Léopold Dion

Léopold Dion

Léopold Dion (c. 1921 – 17 November 1972, Québec) was a Canadian sex offender and serial killer who was active in Québec in the 1960s. He was nicknamed the “Monster of Pont-Rouge”

His first sexual assault, which also involved an attempted murder, was against a young woman from Pont-Rouge. Léopold Dion and his brother raped and stabbed the woman on the railway track linking the Rang Petit-Capsa (a street) to the village of Pont-Rouge. They left her for dead, but she survived, albeit with both physical and psychological injuries.


Dion sexually abused 21 boys, of whom he also killed four. He lured his victims by posing as a photographer.

His first murder victim was twelve-year-old Guy Luckenuck, in Quebec City that day for piano lessons, whom Dion lured by taking a series of snapshots with an old camera that had no film before claiming to want to continue elsewhere. He drove the boy into the country, where, in a remote spot, Dion then strangled Luckenuck, and then buried him[1].

On 5 May 1963, Dion crossed paths with eight-year-old Alain Carrier and ten-year-old Michel Morel. He used the same ploy to lure them into his car, driving them to a run-down building in Saint-Raymond-de-Portneuf. With Alain, he pretended to play prisoner so that he could tie the boy up in the cottage. Once the younger boy had been overcome, Dion turned to the older one, Michel, whom he led outside, whereupon he asked the child to take his clothes off. Dion then strangled him with a garrote, before going back inside and smothering the other boy[1].

On 26 May 1963, he met thirteen-year-old Pierre Marquis, who was also taken in by the fake photographer’s promises. They were a couple of paces from a dune, the same one that had become Guy Luckenuck’s grave a bit more than a month earlier. Once again, Dion asked his victim to pose naked. The child complied, but when Dion tried to assault him, he fought back before giving in and getting strangled.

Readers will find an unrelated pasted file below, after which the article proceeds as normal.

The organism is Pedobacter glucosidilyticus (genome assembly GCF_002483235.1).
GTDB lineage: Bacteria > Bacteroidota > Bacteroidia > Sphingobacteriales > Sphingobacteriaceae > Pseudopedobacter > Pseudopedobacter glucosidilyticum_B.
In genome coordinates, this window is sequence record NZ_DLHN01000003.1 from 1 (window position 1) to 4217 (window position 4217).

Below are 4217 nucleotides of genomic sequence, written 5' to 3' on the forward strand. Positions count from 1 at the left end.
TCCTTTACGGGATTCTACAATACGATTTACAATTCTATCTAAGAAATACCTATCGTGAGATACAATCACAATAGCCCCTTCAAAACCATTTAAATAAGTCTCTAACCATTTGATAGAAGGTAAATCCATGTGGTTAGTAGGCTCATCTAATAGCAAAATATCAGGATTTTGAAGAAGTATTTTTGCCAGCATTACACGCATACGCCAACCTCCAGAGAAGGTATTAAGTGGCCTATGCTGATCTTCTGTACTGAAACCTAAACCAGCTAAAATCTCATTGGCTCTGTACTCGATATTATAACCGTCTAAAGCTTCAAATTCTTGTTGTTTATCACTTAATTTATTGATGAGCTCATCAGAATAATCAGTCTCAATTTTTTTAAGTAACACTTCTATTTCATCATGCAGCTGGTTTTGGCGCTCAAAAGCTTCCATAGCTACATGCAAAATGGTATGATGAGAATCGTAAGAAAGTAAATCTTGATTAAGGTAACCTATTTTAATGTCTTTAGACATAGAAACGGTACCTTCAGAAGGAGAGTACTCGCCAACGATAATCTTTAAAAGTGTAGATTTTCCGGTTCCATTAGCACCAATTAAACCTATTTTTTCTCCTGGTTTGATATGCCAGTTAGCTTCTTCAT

Dion, who was then on conditional release for raping a schoolteacher several years earlier, was arrested the day after his last murder. It was a description of Dion from another boy whom he had waylaid, but who had got away from him, that led to the police apprehending Dion. Once in prison, Dion held out for a month before he finally admitted his crimes to his interrogators, in detail. He then led investigators to the spot where he had buried the children’s bodies[1].

Defended as he was by criminal lawyer Guy Bertrand, Dion was, in the end, charged with only one murder, Pierre Marquis’s, for lack of evidence in the other cases. On 10 April 1964, Judge Gérard Lacroix sentenced him to be hanged.

The death sentence was commuted to life imprisonment by then Governor General of Canada Georges Vanier after Bertrand’s appeal to the Supreme Court of Canada in the matter had failed[2]. On 17 November 1972, Dion was stabbed to death by a fellow inmate named Normand “Lawrence d’Arabie” Champagne, who was later found not guilty of this crime by reason of insanity[3].

External links


  1. ^ a b c http://www2.canoe.com/cgi-bin/imprimer.cgi?id=127221 Réseau Canoë
  2. ^ http://www.b3avocats.com/fmset_contenue.htm Guy Bertrand’s own account
  3. ^ http://www.erudit.org/revue/crimino/1976/v9/n1-2/017057ar.pdf “Littérature carcérale québécoise”, issue of “Érudit”

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